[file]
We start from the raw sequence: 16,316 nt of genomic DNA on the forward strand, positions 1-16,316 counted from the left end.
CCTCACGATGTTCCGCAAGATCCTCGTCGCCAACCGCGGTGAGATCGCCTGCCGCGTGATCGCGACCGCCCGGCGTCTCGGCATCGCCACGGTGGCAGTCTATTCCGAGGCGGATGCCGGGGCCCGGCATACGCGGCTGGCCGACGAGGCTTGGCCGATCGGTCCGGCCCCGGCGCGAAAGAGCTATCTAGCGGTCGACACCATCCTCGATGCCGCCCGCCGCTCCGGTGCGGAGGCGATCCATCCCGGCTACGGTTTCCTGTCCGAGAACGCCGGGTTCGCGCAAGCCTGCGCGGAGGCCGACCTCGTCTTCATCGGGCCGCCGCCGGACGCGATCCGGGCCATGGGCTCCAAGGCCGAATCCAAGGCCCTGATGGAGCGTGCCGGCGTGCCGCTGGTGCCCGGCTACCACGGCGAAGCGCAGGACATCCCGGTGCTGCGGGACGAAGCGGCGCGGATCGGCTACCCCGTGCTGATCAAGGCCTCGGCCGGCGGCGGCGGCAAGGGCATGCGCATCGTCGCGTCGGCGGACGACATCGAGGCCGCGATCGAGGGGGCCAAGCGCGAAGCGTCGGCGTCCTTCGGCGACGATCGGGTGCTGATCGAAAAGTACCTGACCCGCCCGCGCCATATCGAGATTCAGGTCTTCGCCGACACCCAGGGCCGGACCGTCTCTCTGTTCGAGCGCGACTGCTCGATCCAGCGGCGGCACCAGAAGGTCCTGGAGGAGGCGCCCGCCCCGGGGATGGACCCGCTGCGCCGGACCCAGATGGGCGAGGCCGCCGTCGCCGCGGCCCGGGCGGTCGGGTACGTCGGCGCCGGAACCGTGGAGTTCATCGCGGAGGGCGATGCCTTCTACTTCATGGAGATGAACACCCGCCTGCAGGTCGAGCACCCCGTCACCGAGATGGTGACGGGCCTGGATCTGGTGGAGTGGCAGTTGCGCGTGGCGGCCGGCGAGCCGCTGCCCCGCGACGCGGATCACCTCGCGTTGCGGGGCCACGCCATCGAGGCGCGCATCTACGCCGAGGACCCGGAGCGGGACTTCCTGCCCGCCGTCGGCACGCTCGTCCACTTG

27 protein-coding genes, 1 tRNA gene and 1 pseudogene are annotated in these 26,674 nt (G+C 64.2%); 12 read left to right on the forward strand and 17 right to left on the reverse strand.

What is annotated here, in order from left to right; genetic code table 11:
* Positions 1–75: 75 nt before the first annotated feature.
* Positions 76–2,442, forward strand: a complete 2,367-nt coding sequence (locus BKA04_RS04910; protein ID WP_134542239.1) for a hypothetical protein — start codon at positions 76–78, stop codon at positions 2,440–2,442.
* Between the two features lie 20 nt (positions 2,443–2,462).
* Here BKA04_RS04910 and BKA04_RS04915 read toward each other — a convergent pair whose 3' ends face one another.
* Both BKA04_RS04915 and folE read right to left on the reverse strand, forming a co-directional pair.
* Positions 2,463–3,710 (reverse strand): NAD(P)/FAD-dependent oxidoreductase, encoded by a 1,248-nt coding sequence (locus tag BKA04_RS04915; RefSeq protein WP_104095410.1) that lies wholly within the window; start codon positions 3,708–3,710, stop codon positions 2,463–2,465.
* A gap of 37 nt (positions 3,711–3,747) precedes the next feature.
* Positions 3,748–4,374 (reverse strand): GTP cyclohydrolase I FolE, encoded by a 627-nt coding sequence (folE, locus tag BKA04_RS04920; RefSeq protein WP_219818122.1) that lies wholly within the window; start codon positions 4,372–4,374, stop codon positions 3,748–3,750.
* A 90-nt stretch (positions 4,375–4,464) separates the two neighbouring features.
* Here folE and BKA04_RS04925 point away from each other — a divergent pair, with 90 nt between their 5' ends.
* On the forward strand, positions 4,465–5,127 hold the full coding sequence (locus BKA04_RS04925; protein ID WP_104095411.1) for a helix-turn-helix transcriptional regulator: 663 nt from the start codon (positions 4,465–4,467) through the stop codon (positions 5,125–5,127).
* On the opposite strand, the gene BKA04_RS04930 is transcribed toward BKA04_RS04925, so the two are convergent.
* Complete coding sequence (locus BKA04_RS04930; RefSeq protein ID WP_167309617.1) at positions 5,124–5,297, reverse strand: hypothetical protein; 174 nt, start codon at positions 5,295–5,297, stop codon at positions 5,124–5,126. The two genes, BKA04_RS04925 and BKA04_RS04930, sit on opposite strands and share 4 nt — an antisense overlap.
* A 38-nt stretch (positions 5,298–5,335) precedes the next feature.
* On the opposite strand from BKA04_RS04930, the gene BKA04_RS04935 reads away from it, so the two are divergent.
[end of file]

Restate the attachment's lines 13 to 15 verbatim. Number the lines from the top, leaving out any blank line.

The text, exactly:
* A 90-nt stretch (positions 4,375–4,464) separates the two neighbouring features.
* Here folE and BKA04_RS04925 point away from each other — a divergent pair, with 90 nt between their 5' ends.
* On the forward strand, positions 4,465–5,127 hold the full coding sequence (locus BKA04_RS04925; protein ID WP_104095411.1) for a helix-turn-helix transcriptional regulator: 663 nt from the start codon (positions 4,465–4,467) through the stop codon (positions 5,125–5,127).